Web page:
Compacted plastic waste

Meeting seeks a way to clean up international trade in plastic waste

This month, Parties to the Basel Convention will convene in Geneva to discuss concrete steps toward cleaning up international trade in plastic waste.

Currently, exports of mixed plastic waste from North America and Europe are overwhelming countries in Asia and elsewhere which do not have the infrastructure to handle them – with significant implications for the marine environment and local communities.

Amendments have been proposed by Norway to address the issue, requiring prior informed consent from importing counties for any plastic waste that has not been separated and sorted before to export.

A woman sifts through a Pile of Plastic waste collected for processing

Plastic waste exported for processing in China

Norway’s proposals seek to clean up international trade in plastic waste by dividing it into three general categories:

  • “Clean” Plastic Waste – covering recyclable plastic waste sorted prior to export (not mixed with other wastes or contaminated) which is deemed non-problematic because pre-sorting exports reduces the risk of mismanagement and the burden on importing countries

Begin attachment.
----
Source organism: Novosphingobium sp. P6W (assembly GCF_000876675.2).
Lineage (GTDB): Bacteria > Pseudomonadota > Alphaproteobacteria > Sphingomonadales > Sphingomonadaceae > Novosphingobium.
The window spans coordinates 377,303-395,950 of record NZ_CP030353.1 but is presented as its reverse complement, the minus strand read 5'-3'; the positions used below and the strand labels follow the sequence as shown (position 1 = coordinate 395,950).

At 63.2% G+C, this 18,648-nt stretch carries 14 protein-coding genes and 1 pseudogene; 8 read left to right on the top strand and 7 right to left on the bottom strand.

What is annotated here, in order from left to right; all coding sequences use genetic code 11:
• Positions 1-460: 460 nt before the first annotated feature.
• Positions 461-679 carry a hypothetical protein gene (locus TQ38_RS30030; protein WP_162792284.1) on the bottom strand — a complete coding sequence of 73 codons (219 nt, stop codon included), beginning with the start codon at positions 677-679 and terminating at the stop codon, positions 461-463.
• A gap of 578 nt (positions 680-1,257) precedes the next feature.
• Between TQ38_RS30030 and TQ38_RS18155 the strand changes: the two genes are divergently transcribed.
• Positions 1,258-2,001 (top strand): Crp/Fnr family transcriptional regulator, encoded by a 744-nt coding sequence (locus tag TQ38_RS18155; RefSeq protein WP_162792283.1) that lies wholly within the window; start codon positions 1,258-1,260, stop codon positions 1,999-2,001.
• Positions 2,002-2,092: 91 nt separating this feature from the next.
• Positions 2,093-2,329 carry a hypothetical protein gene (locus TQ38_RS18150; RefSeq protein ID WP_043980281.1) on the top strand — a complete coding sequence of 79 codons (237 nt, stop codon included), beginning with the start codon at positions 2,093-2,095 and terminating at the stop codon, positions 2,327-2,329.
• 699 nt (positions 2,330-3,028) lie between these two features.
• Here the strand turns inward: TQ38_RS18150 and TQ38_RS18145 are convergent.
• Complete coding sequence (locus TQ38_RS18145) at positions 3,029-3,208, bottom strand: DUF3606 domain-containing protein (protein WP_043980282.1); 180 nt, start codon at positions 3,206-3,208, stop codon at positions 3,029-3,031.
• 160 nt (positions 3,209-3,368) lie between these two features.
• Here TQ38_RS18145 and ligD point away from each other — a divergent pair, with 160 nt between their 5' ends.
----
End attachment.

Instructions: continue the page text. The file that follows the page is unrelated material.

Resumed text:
• “Other” Plastic Waste – covering plastic waste mixed with each other or other wastes, or which is contaminated
  • “Hazardous” Plastic Waste – covering plastic waste considered hazardous.

These amendments are a critical part of a new global architecture to address plastics and plastic pollution.

Our campaigners are attending the Geneva meeting to advocate a strong response and have co-authored a short paper with recommendations.

“The Norwegian amendments are the first of many actions required at the international level to address plastic pollution,” said Tim Grabiel, Senior Lawyer. “Their adoption will provide much-needed momentum heading into difficult discussions on a possible new global agreement.”